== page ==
8. The system of claim 7, wherein the at least one processor is further operable to calculate the third probability using Bayes rules.
9. The system of claim 8, wherein the at least one processor is further operable to calculate the third probability using one or more metaprobabilities to adjust for the weight of evidence.
10. The system of claim 9, wherein the at least one processor is further operable to calculate the third probability by analyzing the data for tokens that are used uncommonly.
11. The system of claim 7, wherein the at least one processor is further operable to notify a user that the data has been classified into the certain category, and allow the user to change the classification to a different category.
12. The system of claim 11, wherein the at least one processor is further operable to use one or more metaprobabilities to adjust for the weight of evidence, based on the user's changes.
13. Logic encoded in a non-transitory computer readable medium and operable, when executed on at least one processor to:
receive data containing text;
parse a plurality of tokens out of the text;
generate a plurality of metatokens comprising regarding the position of the plurality of tokens within the text from which the plurality of tokens were parsed;
calculate a first probability that the data falls into a category based on the plurality of tokens;
calculate a second probability that the data falls into the category based on the plurality of metatokens;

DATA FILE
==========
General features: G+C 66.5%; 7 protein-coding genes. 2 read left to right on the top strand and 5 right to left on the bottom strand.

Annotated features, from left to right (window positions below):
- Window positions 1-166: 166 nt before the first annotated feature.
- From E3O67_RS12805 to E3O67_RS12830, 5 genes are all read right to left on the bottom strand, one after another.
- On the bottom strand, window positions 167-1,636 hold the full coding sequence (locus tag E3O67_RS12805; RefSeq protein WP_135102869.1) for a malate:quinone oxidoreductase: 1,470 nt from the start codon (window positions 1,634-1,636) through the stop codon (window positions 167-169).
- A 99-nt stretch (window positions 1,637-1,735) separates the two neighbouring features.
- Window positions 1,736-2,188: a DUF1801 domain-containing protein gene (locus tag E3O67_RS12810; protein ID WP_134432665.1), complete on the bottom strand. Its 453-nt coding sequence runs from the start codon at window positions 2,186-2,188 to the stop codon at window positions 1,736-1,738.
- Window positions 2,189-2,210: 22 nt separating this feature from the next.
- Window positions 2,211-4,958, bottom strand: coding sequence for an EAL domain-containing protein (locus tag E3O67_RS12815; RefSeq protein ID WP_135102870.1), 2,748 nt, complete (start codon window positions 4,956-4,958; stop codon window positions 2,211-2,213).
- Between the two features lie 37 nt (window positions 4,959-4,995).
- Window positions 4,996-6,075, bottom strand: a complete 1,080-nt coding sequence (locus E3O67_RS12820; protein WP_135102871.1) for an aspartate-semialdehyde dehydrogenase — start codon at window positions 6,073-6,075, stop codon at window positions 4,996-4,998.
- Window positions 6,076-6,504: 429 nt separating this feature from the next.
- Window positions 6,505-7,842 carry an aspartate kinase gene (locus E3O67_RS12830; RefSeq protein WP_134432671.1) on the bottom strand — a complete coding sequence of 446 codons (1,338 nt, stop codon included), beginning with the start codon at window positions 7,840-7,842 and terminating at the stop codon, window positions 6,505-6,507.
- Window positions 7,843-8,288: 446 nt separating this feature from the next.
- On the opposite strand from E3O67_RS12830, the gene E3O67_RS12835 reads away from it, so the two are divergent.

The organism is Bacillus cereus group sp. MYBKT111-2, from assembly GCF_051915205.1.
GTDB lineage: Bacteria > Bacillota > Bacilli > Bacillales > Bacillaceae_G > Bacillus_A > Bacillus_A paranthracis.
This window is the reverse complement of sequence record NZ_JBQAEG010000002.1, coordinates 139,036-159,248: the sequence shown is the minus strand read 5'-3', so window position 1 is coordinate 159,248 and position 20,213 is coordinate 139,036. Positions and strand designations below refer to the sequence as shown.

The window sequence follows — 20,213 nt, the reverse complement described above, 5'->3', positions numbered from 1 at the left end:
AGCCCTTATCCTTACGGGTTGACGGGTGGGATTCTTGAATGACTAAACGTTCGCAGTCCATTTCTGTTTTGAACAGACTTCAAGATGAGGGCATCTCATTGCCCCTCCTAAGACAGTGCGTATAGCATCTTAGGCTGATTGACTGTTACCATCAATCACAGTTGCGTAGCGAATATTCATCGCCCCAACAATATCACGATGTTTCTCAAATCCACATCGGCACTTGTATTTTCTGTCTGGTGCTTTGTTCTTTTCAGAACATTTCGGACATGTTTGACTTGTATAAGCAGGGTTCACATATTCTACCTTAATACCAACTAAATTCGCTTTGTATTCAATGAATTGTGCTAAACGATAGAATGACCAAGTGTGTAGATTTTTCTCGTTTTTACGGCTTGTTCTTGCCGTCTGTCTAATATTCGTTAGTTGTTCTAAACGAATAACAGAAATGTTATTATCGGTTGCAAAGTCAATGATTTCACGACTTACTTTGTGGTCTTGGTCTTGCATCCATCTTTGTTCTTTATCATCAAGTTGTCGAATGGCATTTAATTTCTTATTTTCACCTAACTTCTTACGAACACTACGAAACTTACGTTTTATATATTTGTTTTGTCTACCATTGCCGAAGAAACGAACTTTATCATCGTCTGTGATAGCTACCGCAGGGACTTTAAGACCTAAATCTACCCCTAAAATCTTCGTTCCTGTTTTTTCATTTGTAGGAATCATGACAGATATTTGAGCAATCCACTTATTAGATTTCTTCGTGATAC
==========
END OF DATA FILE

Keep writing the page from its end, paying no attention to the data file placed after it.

determine a third probability that the data falls into the category based on the first probability and the second probability,
compare the third probability to a threshold value; and
classify the data into the certain category if the probability is greater than the threshold value.
14. The logic of claim 13, wherein the logic is further operable to calculate the third probability using Bayes rules.
15. The logic of claim 14, wherein the logic is further operable to calculate the third probability using one or more metaprobabilities to adjust for the weight of evidence.
16. The logic of claim 15, wherein the logic is further operable to calculate the third probability by analyzing the data for tokens that are used uncommonly.
17. The logic of claim 13, wherein the logic is further operable to notify a user that the data has been classified into the certain category, and allow the user to change the classification to a different category.
18. The logic of claim 17, wherein the logic is further operable to use one or more metaprobabilities to adjust for the weight of evidence, based on the user's changes.
Description
TECHNICAL FIELD

The present disclosure relates generally to data classification, and more particularly to a system and method for Bayesian text classification.

BACKGROUND

Text classification may be relied on for various different computer applications. This classification may often use probabilistic techniques to analyze text and categorize it into one of two or more categories. Text classification is often used for various security measures, such as determining the authenticity of programs or documents. In another common form, it may be used to filter “spam” or unsolicited e-mail. Existing filters often rely on probabilistic text classification, basing their classification on the presence and frequency of particular words contained in an e-mail. While such filters can be effective, they can also be somewhat limited and susceptible to spammers' attempts at circumvention.